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5 minutes ago, turbguy said:

...and now water systems are failing.  Boil orders to follow.

So Texas water plants don't have back up generation? 

 

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3 minutes ago, turbguy said:

Hard to fit 6" of foam in walls that have only 3.5" thickness for insulation (or even less for manufactured homes).

Well if the US govt / states are permitting garden sheds to be used as residential accommodation then that is a political problem. 

Its not a left / right wing issue - its a basic one of human decency and empathy in whats considered to be a wealthy and prosperous nation. 

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2 minutes ago, NickW said:

So Texas water plants don't have back up generation? 

 

Underground distribution lines (pipes) heaving/freezing/bursting.

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1 minute ago, NickW said:

Well if the US govt / states are permitting garden sheds to be used as residential accommodation then that is a political problem. 

Its not a left / right wing issue - its a basic one of human decency and empathy in whats considered to be a wealthy and prosperous nation. 

Yup.  They are cheap.  Some garden sheds are built to "higher standards".

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7 minutes ago, NickW said:

Whats a double wide? 

You'll have to excuse my ignorance of US housing terminology

The term derived from the width of a "standard" mobile home (a.k.a. "trailer), which is narrow enough to be towed on the highway and is completely pre-assembled at the factory. The "double wide" consists of two long sections, each of which can be towed on the highway. Both are examples of "modular" homes consisting of pre-assembled modules that are transported to the building site, but the terms "mobile home", "trailer", and "double wide" connote "cheap low-rent trailer park". In American culture, trailer parks are stigmatized as locations where poor, poorly-educated "trailer trash" live in substandard housing. Like most prejudices, this is grossly unfair and grossly oversimplified, but not completely untrue. There really are lots of such trailer parks, but there are also well maintained well-run trailer parks, and many, many trailers and double-wides that are not in parks at all, but instead are on their own lots, primarily in rural areas. Higher-end "modular housing" (three or more modules)  is usually standalone as an alternative to the typical "custom-built" or "stick-built" housing, and ranges from moderate to luxury.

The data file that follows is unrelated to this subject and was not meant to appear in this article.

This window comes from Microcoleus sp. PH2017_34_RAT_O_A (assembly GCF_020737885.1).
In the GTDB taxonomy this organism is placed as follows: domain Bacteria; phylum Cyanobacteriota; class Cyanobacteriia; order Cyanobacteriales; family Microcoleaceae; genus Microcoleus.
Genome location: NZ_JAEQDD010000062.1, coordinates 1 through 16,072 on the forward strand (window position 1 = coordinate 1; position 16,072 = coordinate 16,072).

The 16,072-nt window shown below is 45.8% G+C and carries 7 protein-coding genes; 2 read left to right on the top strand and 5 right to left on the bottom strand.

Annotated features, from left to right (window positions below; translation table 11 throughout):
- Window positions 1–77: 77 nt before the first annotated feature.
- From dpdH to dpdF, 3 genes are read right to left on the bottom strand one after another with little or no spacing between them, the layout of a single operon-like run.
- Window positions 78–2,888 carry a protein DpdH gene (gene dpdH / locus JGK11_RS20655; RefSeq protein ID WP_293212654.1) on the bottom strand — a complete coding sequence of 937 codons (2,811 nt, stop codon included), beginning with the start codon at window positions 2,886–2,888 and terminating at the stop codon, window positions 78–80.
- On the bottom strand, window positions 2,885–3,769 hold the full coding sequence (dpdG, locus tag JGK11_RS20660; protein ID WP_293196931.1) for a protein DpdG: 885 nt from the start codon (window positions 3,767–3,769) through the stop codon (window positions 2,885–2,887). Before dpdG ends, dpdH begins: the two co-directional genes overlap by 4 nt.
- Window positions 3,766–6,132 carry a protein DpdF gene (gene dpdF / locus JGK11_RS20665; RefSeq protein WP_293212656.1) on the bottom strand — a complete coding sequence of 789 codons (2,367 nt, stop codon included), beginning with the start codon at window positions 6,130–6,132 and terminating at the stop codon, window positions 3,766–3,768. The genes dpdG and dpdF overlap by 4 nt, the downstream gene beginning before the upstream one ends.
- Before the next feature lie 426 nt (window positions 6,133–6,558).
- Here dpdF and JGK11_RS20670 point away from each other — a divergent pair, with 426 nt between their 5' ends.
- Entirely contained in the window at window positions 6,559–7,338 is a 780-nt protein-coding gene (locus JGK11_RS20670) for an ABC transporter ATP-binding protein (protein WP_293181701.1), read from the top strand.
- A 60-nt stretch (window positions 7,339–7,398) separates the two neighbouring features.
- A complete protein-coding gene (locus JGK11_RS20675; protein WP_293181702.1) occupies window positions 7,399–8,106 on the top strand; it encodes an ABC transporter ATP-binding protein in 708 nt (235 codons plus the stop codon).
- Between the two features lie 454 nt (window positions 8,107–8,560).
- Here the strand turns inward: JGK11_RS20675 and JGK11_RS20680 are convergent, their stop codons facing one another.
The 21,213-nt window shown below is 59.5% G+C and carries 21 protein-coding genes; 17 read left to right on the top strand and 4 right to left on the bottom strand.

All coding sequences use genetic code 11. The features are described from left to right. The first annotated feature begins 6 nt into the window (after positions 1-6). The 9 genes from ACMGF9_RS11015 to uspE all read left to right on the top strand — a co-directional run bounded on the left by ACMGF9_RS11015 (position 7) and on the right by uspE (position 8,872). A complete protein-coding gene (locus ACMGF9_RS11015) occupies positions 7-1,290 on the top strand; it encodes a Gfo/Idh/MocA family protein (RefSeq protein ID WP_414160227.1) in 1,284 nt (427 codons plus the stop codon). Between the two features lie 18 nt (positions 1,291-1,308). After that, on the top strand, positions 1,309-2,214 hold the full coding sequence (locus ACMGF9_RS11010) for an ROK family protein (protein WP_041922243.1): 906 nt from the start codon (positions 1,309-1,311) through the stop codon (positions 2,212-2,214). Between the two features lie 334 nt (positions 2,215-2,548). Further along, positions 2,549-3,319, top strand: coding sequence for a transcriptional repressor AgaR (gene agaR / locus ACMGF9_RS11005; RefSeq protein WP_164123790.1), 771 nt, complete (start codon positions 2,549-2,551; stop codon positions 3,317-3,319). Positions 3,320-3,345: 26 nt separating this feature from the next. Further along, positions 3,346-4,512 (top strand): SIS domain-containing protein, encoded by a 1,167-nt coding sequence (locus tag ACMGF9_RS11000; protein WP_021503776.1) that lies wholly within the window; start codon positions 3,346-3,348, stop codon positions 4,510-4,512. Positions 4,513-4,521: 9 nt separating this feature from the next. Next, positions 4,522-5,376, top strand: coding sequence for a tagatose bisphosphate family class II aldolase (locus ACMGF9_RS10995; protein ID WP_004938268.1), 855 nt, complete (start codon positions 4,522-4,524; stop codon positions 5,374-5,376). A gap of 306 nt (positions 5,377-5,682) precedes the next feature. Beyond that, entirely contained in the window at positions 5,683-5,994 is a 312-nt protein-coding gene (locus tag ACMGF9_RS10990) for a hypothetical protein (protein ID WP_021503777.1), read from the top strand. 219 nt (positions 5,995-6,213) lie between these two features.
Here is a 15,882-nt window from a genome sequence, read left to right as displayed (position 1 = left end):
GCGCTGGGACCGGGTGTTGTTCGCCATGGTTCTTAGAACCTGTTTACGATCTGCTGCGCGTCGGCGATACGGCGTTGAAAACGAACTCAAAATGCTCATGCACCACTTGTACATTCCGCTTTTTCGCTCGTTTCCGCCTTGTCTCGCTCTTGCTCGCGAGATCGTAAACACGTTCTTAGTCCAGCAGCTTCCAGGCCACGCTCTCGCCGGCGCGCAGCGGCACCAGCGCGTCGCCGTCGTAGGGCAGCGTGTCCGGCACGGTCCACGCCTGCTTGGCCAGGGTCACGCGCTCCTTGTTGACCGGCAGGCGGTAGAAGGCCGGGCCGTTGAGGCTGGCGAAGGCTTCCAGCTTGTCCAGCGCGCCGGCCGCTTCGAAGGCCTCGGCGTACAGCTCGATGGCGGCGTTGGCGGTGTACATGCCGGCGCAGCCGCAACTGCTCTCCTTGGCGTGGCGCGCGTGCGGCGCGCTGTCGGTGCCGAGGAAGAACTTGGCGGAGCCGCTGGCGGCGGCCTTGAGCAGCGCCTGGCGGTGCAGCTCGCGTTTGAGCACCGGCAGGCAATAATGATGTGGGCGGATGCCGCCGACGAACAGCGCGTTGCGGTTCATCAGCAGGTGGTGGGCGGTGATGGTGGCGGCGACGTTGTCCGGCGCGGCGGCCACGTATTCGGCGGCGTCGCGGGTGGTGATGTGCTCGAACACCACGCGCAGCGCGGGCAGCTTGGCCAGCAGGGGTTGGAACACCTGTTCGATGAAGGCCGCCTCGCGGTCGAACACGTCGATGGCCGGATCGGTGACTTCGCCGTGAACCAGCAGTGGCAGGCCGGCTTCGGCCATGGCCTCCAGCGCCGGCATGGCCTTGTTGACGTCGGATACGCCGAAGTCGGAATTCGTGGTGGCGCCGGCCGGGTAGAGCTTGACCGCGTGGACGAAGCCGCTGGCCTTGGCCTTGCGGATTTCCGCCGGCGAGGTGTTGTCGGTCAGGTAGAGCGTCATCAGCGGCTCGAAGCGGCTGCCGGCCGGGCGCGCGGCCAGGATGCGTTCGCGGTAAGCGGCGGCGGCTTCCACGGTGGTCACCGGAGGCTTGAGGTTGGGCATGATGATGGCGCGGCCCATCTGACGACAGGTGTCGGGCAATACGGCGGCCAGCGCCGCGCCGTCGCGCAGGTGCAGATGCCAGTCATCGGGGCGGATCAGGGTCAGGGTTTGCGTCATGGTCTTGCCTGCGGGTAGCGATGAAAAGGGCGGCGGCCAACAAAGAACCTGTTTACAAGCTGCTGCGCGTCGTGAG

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Just now, turbguy said:

Yup.  They are cheap.  Some garden sheds are built to "higher standards".

Not the ones with 3.5 inch walls

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Just now, Dan Clemmensen said:

The term derived from the width of a "standard" mobile home (a.k.a. "trailer), which is narrow enough to be towed on the highway and is completely pre-assembled at the factory. The "double wide" consists of two long sections, each of which can be towed on the highway. Both are examples of "modular" homes consisting of pre-assembled modules that are transported to the building site, but the terms "mobile home", "trailer", and "double wide" connote "cheap low-rent trailer park". In American culture, trailer parks are stigmatized as locations where poor, poorly-educated "trailer trash" live in substandard housing. Like most prejudices, this is grossly unfair and grossly oversimplified, but not completely untrue. There really are lots of such trailer parks, but there are also well maintained well-run trailer parks, and many, many trailers and double-wides that are not in parks at all, but instead are on their own lots, primarily in rural areas. Higher-end "modular housing" (three or more modules)  is usually standalone as an alternative to the typical "custom-built" or "stick-built" housing, and ranges from moderate to luxury.